The state of health hardware in Aboriginal communities in rural and remote Australia
Version of Record online: 18 FEB 2008
2008 The Authors. Journal Compilation © 2008 Public Health Association of Australia
Australian and New Zealand Journal of Public Health
Volume 32, Issue 1, pages 7–11, February 2008
How to Cite
Torzillo, P. J., Pholeros, P., Rainow, S., Barker, G., Sowerbutts, T., Short, T. and Irvine, A. (2008), The state of health hardware in Aboriginal communities in rural and remote Australia. Australian and New Zealand Journal of Public Health, 32: 7–11. doi: 10.1111/j.1753-6405.2008.00158.x
- Issue online: 18 FEB 2008
- Version of Record online: 18 FEB 2008
- Submitted: June 2007 Revision requested: August 2007 Accepted: October 2007
- Hygiene; housing; environmental health; Indigenous health.
Introduction: Many of the health problems faced by rural and remote Aboriginal people have been attributed to a poor living environment. In the mid 1980s we began a process of defining problems with the immediate living environment that would affect health. These related particularly to safety, washing and hygiene practice.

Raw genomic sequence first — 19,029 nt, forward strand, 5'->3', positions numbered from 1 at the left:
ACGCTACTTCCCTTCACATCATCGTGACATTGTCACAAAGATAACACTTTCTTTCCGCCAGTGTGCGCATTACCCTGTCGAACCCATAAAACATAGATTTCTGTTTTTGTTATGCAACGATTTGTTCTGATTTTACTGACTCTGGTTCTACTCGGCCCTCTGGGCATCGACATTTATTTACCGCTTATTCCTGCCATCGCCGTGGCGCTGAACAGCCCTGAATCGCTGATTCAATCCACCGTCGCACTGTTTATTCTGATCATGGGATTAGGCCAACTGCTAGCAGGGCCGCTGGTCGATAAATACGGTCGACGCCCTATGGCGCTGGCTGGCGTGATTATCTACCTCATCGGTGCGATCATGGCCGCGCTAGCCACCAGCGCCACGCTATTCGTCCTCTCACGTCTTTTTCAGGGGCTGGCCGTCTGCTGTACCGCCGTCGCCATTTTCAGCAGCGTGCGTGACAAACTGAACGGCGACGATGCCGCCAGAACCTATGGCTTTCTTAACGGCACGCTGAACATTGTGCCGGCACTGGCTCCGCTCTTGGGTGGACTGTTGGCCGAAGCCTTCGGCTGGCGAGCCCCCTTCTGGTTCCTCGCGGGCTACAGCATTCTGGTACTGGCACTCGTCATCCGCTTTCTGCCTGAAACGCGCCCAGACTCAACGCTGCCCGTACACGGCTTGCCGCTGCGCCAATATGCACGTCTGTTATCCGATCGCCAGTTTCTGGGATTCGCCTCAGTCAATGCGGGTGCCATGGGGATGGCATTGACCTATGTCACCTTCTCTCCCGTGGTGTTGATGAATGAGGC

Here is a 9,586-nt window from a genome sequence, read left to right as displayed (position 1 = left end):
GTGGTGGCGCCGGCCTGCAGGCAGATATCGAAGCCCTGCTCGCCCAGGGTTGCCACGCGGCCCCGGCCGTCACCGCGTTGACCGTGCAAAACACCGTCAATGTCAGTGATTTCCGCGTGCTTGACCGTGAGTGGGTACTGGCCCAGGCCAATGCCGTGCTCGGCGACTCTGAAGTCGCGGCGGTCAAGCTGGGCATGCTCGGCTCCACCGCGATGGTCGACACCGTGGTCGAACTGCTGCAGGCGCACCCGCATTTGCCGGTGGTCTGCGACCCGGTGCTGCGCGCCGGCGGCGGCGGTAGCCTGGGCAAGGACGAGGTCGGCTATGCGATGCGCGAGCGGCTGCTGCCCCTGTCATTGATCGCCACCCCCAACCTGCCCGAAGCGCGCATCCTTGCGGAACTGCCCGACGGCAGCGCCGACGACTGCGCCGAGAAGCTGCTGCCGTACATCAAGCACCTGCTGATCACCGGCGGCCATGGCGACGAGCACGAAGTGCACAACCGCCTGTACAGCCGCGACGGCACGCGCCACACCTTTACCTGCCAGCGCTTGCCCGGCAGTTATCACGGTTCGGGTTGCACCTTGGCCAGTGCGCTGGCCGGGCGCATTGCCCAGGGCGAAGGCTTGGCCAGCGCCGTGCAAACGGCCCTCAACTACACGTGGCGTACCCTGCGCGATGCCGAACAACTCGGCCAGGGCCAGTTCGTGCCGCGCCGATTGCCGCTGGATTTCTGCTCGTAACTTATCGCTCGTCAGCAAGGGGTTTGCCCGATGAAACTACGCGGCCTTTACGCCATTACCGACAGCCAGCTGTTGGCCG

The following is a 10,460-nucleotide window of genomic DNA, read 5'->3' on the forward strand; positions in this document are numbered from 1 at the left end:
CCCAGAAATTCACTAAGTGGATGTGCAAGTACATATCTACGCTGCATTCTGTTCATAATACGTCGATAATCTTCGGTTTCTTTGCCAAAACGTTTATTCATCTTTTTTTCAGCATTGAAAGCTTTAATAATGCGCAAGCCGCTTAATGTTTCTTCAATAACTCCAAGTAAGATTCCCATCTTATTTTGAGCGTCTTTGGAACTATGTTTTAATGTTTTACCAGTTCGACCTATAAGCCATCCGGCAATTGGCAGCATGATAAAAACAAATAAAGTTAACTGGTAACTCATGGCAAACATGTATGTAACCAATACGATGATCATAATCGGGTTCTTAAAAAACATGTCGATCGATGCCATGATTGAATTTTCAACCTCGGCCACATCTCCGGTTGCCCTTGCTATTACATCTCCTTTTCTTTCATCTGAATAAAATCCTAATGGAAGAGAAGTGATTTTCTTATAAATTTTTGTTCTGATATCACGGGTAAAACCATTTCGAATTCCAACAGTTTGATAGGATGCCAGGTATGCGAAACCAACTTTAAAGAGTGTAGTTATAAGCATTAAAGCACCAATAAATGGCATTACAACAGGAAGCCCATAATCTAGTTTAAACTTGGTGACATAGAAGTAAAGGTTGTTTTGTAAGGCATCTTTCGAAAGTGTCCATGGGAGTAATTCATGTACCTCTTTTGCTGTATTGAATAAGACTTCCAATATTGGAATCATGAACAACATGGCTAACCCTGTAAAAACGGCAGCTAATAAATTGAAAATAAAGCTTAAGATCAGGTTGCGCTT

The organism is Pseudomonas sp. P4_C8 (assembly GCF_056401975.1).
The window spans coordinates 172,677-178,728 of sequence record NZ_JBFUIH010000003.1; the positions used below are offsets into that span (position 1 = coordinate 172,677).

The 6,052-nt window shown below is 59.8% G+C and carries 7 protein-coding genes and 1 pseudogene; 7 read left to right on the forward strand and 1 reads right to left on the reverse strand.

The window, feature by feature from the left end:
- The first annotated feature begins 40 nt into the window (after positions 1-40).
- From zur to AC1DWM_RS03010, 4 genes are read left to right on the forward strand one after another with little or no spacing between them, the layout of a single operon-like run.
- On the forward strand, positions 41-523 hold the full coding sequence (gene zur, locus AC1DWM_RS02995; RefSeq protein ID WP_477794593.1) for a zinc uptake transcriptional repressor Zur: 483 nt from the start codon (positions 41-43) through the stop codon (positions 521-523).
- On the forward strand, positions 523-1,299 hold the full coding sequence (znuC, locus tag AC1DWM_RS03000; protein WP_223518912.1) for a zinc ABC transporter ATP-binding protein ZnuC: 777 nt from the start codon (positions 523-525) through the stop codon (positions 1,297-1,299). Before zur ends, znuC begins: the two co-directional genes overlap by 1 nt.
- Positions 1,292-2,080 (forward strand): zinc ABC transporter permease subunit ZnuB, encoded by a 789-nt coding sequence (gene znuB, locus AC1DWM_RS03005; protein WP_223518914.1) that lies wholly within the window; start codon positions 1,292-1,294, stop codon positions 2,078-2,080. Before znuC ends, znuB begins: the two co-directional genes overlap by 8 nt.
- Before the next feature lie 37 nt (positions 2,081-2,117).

Methods: Between January 1999 and November 2006 we undertook a standardised and detailed assessment of housing in Aboriginal communities. This involved an initial assessment of 250 items in each house and living area, focusing on performance and their impact on these healthy living practices. At the first survey-fix we implemented a limited cost repair of non-functioning health hardware and then six months later returned to the communities for a repeat assessment to examine improvement in performance.
Results: Between January 1999 and November 2006 we assessed 4,343 houses in 132 communities in four States and the Northern Territory during survey-fix 1 (SF1) and have repeated that survey-fix assessment (SF2) in 3,448 houses in 112 of those communities. This survey demonstrates extraordinarily poor performance of Aboriginal houses. In the survey period, 71,869 items referred for repair by survey teams were inspected by licensed electricians or plumbers and 49,499 of these have so far been fixed. Only 10% of these house items requiring repair were due to vandalism or misuse.
Conclusion: Improvements in the living environment for Aboriginal people will require a sustained commitment to the planning, funding and implementation of maintenance programs in addition to adherence to the design, construction and supervision detail outlined in the National Indigenous Housing Guide.